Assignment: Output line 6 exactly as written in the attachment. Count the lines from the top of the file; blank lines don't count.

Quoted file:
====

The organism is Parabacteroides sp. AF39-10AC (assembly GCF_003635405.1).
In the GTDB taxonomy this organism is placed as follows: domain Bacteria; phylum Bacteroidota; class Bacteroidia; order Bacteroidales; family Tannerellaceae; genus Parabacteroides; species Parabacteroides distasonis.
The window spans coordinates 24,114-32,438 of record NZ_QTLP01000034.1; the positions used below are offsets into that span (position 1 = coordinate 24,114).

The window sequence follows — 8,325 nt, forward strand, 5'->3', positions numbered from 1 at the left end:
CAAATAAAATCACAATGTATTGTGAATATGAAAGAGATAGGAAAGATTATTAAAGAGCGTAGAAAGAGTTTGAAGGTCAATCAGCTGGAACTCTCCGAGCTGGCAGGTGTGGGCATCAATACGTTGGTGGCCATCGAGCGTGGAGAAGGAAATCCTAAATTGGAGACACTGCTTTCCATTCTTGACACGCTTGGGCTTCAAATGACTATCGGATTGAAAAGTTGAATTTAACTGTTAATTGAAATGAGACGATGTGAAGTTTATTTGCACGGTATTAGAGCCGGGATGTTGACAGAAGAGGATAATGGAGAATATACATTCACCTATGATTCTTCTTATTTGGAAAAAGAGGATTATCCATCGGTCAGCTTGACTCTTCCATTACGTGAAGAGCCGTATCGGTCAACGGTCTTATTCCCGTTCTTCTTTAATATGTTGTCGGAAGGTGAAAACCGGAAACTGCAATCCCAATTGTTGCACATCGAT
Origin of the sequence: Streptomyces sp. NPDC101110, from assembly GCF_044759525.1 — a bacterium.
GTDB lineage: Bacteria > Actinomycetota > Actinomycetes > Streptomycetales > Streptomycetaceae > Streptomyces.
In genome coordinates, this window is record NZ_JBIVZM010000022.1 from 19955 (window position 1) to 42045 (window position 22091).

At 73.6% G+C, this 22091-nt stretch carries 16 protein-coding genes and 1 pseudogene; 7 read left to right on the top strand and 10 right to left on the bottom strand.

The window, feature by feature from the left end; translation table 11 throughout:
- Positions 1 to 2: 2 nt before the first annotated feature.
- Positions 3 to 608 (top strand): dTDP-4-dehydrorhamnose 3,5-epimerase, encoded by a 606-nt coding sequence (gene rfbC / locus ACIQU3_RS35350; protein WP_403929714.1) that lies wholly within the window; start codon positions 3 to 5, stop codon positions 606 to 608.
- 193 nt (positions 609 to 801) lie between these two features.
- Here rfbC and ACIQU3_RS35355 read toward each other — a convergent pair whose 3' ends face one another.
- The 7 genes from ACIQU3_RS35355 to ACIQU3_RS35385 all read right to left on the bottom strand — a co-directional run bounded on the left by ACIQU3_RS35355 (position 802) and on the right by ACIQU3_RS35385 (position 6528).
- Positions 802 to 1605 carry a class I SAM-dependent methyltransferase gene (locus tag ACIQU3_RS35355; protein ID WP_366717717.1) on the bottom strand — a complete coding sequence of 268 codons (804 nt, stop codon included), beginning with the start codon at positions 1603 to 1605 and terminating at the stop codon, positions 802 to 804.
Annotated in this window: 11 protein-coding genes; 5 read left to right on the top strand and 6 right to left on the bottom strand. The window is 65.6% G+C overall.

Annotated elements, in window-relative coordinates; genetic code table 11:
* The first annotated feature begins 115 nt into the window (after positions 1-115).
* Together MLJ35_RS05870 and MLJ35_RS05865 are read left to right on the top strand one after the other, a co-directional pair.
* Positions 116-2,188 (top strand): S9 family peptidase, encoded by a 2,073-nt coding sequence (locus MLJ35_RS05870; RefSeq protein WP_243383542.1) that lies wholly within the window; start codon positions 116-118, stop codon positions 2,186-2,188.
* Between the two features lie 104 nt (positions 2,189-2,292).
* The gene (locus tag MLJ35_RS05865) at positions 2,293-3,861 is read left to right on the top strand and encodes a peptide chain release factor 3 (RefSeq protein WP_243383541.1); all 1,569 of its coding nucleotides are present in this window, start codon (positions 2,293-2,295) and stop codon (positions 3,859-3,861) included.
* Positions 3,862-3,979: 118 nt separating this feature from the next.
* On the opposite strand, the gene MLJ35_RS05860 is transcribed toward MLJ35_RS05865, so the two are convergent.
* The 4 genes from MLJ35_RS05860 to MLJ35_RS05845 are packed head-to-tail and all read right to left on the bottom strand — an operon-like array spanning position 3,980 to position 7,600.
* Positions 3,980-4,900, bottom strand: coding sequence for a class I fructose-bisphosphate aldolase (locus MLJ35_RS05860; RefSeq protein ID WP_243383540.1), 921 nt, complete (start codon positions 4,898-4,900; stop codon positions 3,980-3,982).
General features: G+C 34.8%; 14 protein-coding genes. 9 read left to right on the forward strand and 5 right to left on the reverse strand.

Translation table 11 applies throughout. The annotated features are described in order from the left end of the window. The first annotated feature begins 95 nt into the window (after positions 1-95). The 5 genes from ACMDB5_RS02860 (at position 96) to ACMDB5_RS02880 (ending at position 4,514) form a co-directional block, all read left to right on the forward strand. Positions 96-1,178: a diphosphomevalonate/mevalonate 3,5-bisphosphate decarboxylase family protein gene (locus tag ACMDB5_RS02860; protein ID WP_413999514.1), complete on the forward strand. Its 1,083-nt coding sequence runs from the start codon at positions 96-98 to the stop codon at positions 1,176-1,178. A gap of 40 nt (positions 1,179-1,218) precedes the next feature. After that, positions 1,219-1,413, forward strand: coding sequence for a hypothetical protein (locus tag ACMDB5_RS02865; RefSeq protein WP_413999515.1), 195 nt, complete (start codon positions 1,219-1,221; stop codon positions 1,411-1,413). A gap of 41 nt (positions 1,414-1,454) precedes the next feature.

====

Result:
Origin of the sequence: Streptomyces sp. NPDC101110, from assembly GCF_044759525.1 — a bacterium.